(d) An order requiring each of Belport and Mr. Sedykin to disclose on affidavit or equivalent document, all of their assets and liabilities (including any interest therein) to include assets in which the first or second defendant has a direct or indirect interest.

    (e) An order requiring each of Belport and Mr. Sedykin to disclose on affidavit or equivalent document all bank accounts (and/or wallets in respect of any cryptocurrency) worldwide in which these defendants have a direct or indirect legal or beneficial interest.

    (f) An order for disclosure on affidavit or equivalent document of all documents relating to any actions taken by these defendants, or on their behalf, to place their assets beyond the reach of the plaintiffs.

  8. I will first outline in a little greater detail the factual background to this application and the manner in which the proceedings were commenced. I will then consider the requirements which must be satisfied by the plaintiffs in order to obtain judgment in default of appearance against Belport and Mr. Sedykin and the evidence provided by the plaintiffs in that regard. Next I will set out my conclusions on the plaintiffs’ application for judgment in default of appearance against those defendants. I will then consider and set out my conclusions on the plaintiffs’ application for injunctive and other ancillary relief in aid of execution.

  9. I should make clear that in this application I am dealing solely with the claims made by the plaintiffs against Belport and Mr. Sedykin in circumstances where they have not entered an appearance to the proceedings and have not sought in the proceedings to dispute any of the claims made against them by the plaintiffs. I make no findings whatsoever in relation to the plaintiffs’ claims against the other defendants in the proceedings. Those claims remain to be addressed in the proceedings in accordance with the appropriate procedures of the court. Nothing which I say in this judgment is intended in any way to affect the conduct of the plaintiffs’ case against the other defendants or the defences or objections which those other defendants have or may wish to raise in respect of the plaintiffs’ claims.

    Factual Background

  10. As appears from the amended statement of claim dated 10th April, 2018, which was filed in the Central Office of the High Court on 26th April, 2018, and from the affidavit evidence adduced on this application for judgment, the plaintiffs’ claims may be briefly summarised as follows. The plaintiffs claim that together they own in excess of 70% of the shares in ToAZ, a Russian company, which is stated by the plaintiffs to be one of the largest producers of trade ammonia in Russia. The plaintiffs claim that the defendants are co-conspirators in the alleged Scheme, the intention of which it is alleged is to deprive the plaintiffs of their shares in ToAZ for the benefit of Mr. Dimitry Mazepin (“Mr. Mazepin”), the first defendant. The plaintiffs describe Mr. Mazepin as a Belarussian businessman and the ultimate beneficial owner of UCCU, the second defendant. UCCU is said by the plaintiffs to be a minority shareholder in, and a direct competitor of, ToAZ.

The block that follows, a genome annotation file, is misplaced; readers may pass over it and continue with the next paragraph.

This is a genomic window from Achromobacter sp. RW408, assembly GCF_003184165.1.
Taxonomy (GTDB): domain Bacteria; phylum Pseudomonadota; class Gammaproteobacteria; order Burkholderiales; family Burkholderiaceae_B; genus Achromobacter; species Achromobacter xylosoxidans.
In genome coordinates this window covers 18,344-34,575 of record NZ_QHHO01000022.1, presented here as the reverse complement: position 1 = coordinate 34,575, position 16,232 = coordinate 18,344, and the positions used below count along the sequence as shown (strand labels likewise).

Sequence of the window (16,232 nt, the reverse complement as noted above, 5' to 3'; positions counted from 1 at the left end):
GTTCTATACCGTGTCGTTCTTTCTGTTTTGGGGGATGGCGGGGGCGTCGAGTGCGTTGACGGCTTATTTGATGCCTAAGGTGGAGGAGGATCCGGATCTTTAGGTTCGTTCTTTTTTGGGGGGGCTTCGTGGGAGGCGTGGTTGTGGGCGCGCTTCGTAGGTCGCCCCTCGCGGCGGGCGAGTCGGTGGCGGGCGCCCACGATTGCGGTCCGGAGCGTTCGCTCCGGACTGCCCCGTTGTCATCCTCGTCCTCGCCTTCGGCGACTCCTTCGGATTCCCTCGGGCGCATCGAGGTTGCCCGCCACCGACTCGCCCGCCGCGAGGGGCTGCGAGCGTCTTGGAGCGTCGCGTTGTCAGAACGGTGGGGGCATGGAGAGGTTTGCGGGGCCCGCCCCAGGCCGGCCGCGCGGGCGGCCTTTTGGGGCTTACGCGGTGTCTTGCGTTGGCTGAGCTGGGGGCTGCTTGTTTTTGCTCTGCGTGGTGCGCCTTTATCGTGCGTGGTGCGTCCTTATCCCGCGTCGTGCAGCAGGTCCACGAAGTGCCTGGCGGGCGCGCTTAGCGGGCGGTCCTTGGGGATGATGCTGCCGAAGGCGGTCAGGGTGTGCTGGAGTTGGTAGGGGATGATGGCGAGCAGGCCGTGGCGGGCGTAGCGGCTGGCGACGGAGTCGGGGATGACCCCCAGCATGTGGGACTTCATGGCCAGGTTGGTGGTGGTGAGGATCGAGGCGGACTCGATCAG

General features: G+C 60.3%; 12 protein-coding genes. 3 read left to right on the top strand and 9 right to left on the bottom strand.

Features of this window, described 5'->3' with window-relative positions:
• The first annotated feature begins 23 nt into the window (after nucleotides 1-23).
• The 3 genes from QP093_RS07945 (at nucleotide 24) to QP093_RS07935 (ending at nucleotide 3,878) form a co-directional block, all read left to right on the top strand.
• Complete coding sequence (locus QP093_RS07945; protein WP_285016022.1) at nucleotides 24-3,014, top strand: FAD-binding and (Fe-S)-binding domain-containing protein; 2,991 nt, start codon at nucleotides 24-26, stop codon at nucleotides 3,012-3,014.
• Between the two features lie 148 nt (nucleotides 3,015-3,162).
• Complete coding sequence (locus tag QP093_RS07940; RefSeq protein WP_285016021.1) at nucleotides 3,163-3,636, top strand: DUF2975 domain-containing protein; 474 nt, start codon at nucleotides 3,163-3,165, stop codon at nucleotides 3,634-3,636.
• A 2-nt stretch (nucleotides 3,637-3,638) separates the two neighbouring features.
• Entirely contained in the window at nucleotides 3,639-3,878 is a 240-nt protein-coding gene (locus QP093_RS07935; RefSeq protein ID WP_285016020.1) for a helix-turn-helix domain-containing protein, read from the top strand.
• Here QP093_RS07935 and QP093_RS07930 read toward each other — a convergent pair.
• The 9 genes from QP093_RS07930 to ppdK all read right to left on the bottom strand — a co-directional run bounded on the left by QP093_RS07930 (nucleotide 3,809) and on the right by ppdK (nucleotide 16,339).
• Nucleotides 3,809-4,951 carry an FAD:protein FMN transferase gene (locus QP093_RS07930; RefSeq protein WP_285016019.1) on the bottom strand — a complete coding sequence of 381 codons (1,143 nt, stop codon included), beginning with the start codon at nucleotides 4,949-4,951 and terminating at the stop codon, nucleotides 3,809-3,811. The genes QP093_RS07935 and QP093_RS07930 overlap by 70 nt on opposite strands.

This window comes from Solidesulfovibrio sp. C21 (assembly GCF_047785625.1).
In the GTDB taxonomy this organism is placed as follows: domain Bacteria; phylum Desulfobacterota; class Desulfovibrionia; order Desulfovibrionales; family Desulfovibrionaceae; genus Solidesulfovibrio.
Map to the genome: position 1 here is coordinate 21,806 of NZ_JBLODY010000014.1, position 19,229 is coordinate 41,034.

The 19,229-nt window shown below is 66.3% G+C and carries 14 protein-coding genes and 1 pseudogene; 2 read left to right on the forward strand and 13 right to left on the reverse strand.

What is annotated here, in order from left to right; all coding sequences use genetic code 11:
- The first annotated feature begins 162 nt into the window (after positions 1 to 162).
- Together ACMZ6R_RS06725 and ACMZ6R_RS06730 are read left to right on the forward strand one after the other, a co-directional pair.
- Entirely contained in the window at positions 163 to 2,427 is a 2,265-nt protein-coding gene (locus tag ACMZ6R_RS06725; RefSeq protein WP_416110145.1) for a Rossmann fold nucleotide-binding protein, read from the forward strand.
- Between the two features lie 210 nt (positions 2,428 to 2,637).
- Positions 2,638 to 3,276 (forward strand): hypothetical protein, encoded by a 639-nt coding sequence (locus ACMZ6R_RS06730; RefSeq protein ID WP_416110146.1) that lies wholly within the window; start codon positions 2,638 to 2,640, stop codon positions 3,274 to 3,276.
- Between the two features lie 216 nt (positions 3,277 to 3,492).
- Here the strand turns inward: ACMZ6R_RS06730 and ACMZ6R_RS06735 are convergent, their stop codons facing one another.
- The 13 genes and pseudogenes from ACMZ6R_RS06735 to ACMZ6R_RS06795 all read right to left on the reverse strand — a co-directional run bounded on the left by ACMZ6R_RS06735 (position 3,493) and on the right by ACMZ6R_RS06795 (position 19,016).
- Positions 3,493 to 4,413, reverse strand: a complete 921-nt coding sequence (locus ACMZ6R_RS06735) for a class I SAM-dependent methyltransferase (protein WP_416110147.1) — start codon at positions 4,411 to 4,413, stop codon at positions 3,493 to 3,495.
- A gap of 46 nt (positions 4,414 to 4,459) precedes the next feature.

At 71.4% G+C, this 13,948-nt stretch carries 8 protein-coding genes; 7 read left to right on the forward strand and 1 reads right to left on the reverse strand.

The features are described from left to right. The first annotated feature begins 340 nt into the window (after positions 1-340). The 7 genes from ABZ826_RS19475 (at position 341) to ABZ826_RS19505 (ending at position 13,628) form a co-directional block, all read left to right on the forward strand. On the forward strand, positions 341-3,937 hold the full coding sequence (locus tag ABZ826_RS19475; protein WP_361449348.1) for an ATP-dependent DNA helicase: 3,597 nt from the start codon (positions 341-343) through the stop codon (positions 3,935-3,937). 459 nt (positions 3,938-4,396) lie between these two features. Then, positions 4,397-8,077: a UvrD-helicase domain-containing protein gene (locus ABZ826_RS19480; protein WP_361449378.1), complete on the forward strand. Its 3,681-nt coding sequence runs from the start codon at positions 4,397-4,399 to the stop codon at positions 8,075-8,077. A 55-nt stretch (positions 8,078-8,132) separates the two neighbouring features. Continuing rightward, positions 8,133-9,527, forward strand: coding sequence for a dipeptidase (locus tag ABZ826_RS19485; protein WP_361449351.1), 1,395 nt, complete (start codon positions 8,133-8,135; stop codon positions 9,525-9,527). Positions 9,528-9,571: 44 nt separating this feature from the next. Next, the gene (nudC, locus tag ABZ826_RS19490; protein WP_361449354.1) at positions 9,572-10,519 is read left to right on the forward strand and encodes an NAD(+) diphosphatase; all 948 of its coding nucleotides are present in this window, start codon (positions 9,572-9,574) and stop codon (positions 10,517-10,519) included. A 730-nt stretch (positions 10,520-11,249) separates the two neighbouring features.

11. The plaintiffs claim that the alleged Scheme displays features that are typical of a phenomenon known as a “raider attack”. A description of these so-called “raider attacks” is set out in an affidavit sworn by Professor Richard Sakwa, an associate fellow of the Russian and Eurasia Programme (REP) at the Royal Institute of International Affairs, Chatham House, on 7th June, 2018. It is stated on behalf of the plaintiffs that such attacks typically involve the so-called “raider” acquiring a minority shareholding in a target company. Thereafter, illegal, dishonest and corrupt means are deployed in order to acquire a controlling shareholding in the target. The means deployed to wrest control of the target often include the repeated issuing of improper civil and criminal lawsuits against the target in order to devalue the company’s stock, the placing of unlawful pressure on judicial authorities to bring regulatory and tax prosecutions against the target company and the seizing of confidential information at the target’s offices. These actions are intended to cause the owners of the target to either give up the target company or sell it at a discounted rate. The plaintiffs assert that in the Russian Federation it is particularly common for “raiders”’ to register themselves as a victim after an improper criminal complaint has been made against the target and then to seek compensation from the target upon conviction for the criminal wrongdoing. The debt or damage owed to the alleged victim can then result in the bankruptcy of the target...